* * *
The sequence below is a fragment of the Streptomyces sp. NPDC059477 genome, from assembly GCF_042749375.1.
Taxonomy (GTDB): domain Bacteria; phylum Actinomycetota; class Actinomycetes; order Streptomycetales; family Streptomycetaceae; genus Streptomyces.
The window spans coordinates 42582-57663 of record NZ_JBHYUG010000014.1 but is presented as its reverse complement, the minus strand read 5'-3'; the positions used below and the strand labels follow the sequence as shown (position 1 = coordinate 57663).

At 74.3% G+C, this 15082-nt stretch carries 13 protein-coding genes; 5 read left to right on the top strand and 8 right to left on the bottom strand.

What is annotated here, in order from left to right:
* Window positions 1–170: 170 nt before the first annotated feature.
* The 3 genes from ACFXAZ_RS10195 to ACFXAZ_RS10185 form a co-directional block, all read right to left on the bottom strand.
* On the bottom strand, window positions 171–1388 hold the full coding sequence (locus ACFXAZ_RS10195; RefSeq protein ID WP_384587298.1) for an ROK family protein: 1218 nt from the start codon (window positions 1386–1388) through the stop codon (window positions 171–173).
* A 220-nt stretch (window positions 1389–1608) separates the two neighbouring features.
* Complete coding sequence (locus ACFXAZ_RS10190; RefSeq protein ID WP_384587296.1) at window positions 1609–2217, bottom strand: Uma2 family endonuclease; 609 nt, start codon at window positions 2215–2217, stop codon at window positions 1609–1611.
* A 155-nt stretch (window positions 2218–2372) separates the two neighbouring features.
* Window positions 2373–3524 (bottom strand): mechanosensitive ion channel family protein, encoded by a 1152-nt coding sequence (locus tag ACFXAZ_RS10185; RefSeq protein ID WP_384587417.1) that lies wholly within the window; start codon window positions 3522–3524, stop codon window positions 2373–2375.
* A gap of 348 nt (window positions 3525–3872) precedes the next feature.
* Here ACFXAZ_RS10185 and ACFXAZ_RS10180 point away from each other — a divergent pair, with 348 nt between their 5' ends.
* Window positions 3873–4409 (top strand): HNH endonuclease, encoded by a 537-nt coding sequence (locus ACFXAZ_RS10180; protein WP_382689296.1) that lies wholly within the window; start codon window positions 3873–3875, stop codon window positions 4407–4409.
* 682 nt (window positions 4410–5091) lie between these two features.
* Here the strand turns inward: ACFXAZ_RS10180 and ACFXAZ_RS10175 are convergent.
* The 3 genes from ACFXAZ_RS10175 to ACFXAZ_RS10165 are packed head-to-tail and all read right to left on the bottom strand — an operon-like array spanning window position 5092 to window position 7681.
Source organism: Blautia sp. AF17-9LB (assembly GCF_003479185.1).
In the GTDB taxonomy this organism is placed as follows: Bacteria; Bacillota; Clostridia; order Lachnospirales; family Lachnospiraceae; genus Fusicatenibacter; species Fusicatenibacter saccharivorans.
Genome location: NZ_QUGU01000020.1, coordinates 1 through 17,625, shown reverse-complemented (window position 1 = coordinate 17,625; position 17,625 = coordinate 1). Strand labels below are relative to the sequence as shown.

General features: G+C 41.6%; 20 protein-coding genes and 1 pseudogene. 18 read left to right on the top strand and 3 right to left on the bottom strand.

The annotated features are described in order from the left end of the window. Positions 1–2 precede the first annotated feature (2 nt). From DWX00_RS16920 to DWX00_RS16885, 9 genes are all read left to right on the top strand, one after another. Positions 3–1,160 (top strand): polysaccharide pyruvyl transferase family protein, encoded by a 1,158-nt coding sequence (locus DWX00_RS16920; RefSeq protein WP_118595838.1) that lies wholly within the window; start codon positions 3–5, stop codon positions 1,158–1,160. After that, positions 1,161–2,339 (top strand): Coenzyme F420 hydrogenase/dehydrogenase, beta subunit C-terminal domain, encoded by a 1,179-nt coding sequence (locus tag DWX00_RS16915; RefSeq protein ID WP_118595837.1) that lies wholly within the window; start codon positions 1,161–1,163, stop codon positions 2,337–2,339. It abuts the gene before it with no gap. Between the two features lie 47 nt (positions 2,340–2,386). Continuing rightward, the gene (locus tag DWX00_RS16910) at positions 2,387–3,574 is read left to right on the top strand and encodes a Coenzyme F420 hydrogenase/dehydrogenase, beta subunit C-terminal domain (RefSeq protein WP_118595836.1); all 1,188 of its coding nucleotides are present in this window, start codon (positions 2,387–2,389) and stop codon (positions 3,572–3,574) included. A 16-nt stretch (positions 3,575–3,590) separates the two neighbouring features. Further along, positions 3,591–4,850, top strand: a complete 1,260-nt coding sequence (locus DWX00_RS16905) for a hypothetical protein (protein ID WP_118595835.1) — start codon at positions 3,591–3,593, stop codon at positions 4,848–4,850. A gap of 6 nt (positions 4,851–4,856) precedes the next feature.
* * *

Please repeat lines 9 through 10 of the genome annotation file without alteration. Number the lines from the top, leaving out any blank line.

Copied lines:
* A 220-nt stretch (window positions 1389–1608) separates the two neighbouring features.
* Complete coding sequence (locus ACFXAZ_RS10190; RefSeq protein ID WP_384587296.1) at window positions 1609–2217, bottom strand: Uma2 family endonuclease; 609 nt, start codon at window positions 2215–2217, stop codon at window positions 1609–1611.